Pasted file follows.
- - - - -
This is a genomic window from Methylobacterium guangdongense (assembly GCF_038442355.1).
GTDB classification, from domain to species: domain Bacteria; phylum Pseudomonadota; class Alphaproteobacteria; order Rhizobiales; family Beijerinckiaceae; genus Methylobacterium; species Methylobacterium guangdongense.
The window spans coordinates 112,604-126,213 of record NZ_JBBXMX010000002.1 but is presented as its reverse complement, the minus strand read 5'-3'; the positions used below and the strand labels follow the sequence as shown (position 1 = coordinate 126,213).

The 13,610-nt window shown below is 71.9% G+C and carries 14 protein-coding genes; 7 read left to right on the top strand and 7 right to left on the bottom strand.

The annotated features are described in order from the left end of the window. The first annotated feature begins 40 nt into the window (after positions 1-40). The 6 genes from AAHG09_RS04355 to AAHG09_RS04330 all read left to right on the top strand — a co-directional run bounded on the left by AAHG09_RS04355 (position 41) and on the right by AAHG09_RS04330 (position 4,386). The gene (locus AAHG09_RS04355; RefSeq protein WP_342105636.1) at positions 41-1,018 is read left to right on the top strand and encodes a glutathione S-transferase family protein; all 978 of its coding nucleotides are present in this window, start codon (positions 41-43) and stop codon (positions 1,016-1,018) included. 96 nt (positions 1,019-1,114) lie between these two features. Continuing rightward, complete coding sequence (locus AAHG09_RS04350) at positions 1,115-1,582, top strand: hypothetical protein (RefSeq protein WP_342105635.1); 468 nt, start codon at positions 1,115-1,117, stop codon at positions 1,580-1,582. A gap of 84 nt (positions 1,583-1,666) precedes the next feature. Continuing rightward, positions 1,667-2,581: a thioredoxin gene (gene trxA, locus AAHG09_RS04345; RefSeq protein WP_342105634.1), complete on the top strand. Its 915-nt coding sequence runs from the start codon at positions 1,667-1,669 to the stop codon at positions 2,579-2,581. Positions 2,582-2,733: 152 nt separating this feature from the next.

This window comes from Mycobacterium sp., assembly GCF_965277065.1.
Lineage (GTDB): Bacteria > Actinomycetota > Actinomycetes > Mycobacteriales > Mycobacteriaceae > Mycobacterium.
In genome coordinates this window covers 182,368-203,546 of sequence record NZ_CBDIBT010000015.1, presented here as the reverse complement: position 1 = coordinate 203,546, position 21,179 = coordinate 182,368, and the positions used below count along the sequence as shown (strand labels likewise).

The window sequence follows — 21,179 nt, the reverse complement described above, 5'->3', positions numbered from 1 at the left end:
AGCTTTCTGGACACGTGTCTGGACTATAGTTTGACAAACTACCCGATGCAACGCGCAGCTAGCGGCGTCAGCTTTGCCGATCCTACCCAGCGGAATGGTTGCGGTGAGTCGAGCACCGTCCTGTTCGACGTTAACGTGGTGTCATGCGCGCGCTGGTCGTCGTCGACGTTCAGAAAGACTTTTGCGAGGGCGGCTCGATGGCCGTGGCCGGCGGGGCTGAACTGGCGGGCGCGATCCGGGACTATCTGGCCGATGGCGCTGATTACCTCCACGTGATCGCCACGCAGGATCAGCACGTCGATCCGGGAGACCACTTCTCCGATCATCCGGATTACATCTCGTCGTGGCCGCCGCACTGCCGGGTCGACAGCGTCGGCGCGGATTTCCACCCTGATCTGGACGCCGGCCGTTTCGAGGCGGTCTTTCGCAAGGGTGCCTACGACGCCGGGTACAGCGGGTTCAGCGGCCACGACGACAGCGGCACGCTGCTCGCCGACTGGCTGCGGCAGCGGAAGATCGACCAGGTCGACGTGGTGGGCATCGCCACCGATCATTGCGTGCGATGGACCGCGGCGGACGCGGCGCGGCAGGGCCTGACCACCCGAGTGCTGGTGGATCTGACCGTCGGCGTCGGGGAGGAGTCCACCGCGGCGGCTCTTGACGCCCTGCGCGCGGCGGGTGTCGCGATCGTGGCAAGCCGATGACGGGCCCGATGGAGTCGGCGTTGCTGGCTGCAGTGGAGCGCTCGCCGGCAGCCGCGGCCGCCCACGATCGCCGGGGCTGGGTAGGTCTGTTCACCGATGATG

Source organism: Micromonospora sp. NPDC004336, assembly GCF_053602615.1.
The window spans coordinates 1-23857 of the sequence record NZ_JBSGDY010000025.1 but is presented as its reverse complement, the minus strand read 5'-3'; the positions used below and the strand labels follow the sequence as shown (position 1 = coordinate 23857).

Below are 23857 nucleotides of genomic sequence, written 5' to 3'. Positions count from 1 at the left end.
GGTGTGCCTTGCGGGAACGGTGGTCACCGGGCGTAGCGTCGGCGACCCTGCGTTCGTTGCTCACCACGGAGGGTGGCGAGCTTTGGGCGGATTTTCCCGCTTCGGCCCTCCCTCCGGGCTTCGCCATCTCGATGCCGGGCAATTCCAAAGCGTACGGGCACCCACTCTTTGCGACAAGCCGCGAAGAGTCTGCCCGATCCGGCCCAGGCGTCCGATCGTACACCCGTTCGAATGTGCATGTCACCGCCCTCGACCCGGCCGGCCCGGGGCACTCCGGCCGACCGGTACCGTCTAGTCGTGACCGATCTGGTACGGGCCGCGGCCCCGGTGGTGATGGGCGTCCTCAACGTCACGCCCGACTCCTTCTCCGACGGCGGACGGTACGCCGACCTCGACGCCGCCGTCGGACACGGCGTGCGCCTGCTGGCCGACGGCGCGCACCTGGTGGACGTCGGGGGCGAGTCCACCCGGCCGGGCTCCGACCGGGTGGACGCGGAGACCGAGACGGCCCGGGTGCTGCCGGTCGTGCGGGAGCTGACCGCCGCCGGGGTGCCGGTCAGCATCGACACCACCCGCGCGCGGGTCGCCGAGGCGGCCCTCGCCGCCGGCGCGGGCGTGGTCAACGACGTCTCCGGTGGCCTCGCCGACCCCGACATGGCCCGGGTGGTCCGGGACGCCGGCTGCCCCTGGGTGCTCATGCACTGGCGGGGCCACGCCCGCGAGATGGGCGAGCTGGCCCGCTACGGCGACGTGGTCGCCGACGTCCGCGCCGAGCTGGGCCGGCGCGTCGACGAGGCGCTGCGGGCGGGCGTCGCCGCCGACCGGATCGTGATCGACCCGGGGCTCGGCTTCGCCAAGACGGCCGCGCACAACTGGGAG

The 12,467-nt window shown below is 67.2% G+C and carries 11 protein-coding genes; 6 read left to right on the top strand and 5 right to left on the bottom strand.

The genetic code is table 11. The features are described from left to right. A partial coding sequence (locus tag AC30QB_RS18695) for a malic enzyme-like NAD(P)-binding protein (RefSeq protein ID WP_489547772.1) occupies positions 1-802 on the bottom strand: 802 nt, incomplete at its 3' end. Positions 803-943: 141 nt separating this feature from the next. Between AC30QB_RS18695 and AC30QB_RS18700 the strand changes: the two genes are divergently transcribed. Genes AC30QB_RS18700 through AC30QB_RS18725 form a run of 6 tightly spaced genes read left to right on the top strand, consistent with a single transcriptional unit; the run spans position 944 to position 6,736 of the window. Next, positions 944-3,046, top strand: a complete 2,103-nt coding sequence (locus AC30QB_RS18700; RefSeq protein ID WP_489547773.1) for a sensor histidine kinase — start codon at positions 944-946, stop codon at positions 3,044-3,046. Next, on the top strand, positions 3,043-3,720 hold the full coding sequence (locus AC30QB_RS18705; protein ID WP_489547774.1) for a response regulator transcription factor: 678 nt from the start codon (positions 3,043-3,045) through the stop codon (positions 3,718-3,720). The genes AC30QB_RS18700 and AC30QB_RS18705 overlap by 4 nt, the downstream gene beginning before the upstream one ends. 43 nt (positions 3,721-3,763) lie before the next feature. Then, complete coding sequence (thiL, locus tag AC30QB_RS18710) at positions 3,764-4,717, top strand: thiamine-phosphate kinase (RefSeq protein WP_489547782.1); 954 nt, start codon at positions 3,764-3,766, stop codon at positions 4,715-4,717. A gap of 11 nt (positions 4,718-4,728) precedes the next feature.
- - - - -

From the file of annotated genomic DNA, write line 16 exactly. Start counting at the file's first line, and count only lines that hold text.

The genetic code is table 11. The features are described from left to right. A partial coding sequence (locus tag AC30QB_RS18695) for a malic enzyme-like NAD(P)-binding protein (RefSeq protein ID WP_489547772.1) occupies positions 1-802 on the bottom strand: 802 nt, incomplete at its 3' end. Positions 803-943: 141 nt separating this feature from the next. Between AC30QB_RS18695 and AC30QB_RS18700 the strand changes: the two genes are divergently transcribed. Genes AC30QB_RS18700 through AC30QB_RS18725 form a run of 6 tightly spaced genes read left to right on the top strand, consistent with a single transcriptional unit; the run spans position 944 to position 6,736 of the window. Next, positions 944-3,046, top strand: a complete 2,103-nt coding sequence (locus AC30QB_RS18700; RefSeq protein ID WP_489547773.1) for a sensor histidine kinase — start codon at positions 944-946, stop codon at positions 3,044-3,046. Next, on the top strand, positions 3,043-3,720 hold the full coding sequence (locus AC30QB_RS18705; protein ID WP_489547774.1) for a response regulator transcription factor: 678 nt from the start codon (positions 3,043-3,045) through the stop codon (positions 3,718-3,720). The genes AC30QB_RS18700 and AC30QB_RS18705 overlap by 4 nt, the downstream gene beginning before the upstream one ends. 43 nt (positions 3,721-3,763) lie before the next feature. Then, complete coding sequence (thiL, locus tag AC30QB_RS18710) at positions 3,764-4,717, top strand: thiamine-phosphate kinase (RefSeq protein WP_489547782.1); 954 nt, start codon at positions 3,764-3,766, stop codon at positions 4,715-4,717. A gap of 11 nt (positions 4,718-4,728) precedes the next feature.